A 23-year-old serial burglar from Whitechapel in East London has revealed, that following his conviction for breaking and entering in 2012, he was driven to an austere Victorian building where uniformed staff forced him to spend time in a small room with no handle on the inside of the door.
Alfie Dee, an unemployed car mechanic with 127 previous convictions for housebreaking, told The Whelk: “It was absolutely criminal the way I was treated. As soon as I arrived I was strip-searched and given a towel, a blanket, and a toothbrush before being ushered into this little room with just a bed, a toilet and a sink in it. If that wasn’t bad enough, the prison officer then locked the door and walked off. I tried to get out but there was no handle.
“I had to sit on the bed and watch afternoon telly for over 2 hours before another officer came in with a tray with my dinner on it and a cup of tea. I told him I preferred coffee after dinner but he just ignored me and locked the door again.”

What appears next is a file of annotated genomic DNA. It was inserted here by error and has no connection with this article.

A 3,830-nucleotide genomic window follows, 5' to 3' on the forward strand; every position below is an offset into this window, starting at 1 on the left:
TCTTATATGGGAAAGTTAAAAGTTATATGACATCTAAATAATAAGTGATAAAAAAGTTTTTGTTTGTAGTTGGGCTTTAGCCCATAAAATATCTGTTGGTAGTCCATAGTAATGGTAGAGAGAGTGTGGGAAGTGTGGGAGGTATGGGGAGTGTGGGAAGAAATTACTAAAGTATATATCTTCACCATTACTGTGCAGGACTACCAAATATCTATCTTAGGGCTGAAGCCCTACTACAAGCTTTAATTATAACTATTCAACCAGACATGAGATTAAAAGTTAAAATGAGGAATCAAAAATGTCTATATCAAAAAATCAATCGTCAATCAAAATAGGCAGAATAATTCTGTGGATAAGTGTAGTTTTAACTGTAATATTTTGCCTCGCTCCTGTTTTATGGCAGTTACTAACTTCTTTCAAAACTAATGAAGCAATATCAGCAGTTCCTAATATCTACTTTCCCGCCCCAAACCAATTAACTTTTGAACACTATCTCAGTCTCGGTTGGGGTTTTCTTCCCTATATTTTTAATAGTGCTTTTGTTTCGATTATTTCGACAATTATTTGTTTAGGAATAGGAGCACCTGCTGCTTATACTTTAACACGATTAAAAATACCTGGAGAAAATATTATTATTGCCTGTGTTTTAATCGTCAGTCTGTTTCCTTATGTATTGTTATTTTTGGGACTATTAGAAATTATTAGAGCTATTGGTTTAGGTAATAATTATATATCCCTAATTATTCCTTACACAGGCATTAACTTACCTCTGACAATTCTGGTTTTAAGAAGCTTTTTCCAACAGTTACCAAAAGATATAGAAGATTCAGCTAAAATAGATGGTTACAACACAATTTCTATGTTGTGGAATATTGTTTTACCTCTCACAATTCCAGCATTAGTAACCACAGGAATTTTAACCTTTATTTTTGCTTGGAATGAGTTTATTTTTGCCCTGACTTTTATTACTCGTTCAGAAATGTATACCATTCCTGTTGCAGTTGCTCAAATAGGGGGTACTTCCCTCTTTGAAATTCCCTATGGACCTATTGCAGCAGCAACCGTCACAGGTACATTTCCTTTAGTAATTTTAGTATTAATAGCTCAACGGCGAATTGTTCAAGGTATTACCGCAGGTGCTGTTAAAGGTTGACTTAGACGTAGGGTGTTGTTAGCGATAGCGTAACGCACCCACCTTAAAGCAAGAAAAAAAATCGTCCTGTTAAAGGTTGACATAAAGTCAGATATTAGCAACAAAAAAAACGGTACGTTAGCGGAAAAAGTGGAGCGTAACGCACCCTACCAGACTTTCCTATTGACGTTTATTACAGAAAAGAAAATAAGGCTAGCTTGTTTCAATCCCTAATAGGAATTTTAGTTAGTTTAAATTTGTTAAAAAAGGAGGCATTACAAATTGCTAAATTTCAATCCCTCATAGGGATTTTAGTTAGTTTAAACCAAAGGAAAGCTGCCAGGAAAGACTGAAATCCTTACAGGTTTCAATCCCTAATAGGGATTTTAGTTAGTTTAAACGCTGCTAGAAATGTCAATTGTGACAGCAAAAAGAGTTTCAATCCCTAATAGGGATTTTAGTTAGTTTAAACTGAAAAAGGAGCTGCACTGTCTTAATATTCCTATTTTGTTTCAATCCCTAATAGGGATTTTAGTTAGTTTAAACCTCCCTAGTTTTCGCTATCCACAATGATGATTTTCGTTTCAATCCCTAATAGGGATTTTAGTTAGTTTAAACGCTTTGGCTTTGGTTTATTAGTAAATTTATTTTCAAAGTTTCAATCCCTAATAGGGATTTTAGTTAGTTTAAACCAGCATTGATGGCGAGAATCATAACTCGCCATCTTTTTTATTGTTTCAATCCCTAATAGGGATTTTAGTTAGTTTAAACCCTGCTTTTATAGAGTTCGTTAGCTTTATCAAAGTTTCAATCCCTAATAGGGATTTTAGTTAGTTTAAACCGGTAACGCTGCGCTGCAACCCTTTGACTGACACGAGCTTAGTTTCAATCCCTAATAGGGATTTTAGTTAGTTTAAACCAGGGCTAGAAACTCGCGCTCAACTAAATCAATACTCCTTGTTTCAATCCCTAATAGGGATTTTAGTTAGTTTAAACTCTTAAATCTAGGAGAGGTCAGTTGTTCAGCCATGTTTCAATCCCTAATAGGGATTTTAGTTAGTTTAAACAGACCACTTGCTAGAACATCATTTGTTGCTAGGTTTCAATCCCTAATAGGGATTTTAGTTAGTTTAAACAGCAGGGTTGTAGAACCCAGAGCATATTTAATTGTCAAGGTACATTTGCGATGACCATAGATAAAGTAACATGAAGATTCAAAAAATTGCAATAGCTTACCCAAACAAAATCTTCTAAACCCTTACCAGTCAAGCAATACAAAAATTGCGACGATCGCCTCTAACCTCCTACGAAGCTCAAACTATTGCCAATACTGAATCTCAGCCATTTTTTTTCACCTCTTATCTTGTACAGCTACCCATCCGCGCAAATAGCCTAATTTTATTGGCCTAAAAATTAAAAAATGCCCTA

Dee claims that he was subjected to similar treatment on a daily basis for three years, with only occasional breaks to play table tennis or lift weights, until his ordeal ended when he was given parole in January of this year.
Dee is now suing The Home Office for compensation, claiming inhumane treatment. Initially, his case was being handled by the prominent human rights lawyer, Michael Mansfield QC, but he later refused to represent him after Dee broke into his London home and stole his DVD player.